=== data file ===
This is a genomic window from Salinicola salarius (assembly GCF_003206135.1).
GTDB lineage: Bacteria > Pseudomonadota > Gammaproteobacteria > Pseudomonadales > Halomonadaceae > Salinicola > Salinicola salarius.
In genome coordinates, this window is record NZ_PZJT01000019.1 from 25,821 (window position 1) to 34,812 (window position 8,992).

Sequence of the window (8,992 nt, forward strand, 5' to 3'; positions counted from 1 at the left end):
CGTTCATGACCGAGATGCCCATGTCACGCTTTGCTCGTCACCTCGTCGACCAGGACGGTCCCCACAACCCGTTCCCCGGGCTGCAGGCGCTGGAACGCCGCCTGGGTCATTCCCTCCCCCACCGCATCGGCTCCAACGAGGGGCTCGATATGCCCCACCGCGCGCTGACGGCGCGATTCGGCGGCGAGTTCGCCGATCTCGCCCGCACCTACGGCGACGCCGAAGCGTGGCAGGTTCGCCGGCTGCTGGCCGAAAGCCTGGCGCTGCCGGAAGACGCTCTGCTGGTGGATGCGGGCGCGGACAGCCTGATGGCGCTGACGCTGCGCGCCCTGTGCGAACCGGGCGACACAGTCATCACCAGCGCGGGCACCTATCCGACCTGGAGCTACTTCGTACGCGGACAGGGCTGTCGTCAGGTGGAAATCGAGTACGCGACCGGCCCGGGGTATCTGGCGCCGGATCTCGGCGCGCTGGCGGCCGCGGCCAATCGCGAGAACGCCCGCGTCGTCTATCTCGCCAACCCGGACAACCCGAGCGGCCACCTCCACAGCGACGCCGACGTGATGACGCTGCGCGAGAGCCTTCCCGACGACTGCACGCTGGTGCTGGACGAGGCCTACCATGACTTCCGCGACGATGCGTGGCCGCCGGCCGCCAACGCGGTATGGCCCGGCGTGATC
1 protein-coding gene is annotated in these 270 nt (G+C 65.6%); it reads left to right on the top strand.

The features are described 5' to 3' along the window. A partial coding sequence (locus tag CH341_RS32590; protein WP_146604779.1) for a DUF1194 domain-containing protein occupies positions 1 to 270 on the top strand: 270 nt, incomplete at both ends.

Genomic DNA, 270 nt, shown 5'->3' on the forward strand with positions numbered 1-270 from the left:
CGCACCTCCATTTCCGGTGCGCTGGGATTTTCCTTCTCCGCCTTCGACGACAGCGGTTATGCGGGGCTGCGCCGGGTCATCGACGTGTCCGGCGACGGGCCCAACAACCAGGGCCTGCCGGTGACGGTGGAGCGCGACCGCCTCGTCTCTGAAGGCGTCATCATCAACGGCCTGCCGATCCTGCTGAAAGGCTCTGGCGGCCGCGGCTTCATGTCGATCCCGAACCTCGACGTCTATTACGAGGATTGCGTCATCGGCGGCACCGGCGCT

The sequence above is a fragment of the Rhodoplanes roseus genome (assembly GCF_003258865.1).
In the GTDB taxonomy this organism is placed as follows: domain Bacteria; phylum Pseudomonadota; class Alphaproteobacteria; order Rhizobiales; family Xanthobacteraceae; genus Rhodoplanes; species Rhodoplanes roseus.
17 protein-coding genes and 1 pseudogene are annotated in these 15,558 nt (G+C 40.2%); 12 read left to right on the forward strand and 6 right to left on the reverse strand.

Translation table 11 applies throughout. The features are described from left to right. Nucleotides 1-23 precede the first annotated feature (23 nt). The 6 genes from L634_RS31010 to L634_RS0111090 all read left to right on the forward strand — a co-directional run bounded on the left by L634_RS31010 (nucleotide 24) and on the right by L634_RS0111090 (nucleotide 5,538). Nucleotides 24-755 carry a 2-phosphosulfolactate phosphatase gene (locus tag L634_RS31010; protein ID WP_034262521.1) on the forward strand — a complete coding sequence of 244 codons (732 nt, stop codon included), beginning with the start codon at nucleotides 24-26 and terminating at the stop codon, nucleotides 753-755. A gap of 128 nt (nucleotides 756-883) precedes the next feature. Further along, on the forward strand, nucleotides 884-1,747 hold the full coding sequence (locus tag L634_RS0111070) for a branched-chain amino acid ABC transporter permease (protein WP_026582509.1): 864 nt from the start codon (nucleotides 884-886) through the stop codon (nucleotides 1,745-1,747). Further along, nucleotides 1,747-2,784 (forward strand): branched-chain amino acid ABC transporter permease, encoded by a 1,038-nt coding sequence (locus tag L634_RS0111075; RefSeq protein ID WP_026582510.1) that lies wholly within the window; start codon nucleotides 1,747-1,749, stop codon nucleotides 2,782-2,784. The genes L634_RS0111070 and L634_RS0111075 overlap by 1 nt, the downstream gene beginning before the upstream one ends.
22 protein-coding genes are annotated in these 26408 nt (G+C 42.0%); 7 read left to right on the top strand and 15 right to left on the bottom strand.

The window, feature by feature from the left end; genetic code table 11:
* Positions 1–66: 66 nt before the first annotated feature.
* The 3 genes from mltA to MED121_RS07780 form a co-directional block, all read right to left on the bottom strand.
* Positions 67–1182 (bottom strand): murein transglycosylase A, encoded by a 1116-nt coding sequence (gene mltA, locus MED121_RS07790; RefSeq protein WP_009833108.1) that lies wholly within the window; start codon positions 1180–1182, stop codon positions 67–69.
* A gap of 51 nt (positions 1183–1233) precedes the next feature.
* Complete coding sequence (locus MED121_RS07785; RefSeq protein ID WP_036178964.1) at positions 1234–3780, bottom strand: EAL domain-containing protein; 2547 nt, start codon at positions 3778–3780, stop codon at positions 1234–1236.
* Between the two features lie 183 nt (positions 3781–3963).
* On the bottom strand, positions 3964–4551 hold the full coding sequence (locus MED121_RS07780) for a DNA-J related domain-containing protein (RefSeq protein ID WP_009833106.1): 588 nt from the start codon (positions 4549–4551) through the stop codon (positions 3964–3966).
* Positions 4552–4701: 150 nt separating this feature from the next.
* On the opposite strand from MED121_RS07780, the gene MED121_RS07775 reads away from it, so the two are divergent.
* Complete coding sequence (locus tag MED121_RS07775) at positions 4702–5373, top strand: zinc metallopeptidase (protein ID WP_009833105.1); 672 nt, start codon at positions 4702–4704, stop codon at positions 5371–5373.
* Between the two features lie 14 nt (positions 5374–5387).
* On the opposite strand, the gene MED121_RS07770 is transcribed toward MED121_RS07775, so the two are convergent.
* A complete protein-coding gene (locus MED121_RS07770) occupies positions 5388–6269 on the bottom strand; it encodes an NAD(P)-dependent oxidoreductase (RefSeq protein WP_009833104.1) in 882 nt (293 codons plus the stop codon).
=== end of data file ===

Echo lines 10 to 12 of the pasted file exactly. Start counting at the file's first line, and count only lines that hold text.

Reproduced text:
The sequence above is a fragment of the Rhodoplanes roseus genome (assembly GCF_003258865.1).
In the GTDB taxonomy this organism is placed as follows: domain Bacteria; phylum Pseudomonadota; class Alphaproteobacteria; order Rhizobiales; family Xanthobacteraceae; genus Rhodoplanes; species Rhodoplanes roseus.
17 protein-coding genes and 1 pseudogene are annotated in these 15,558 nt (G+C 40.2%); 12 read left to right on the forward strand and 6 right to left on the reverse strand.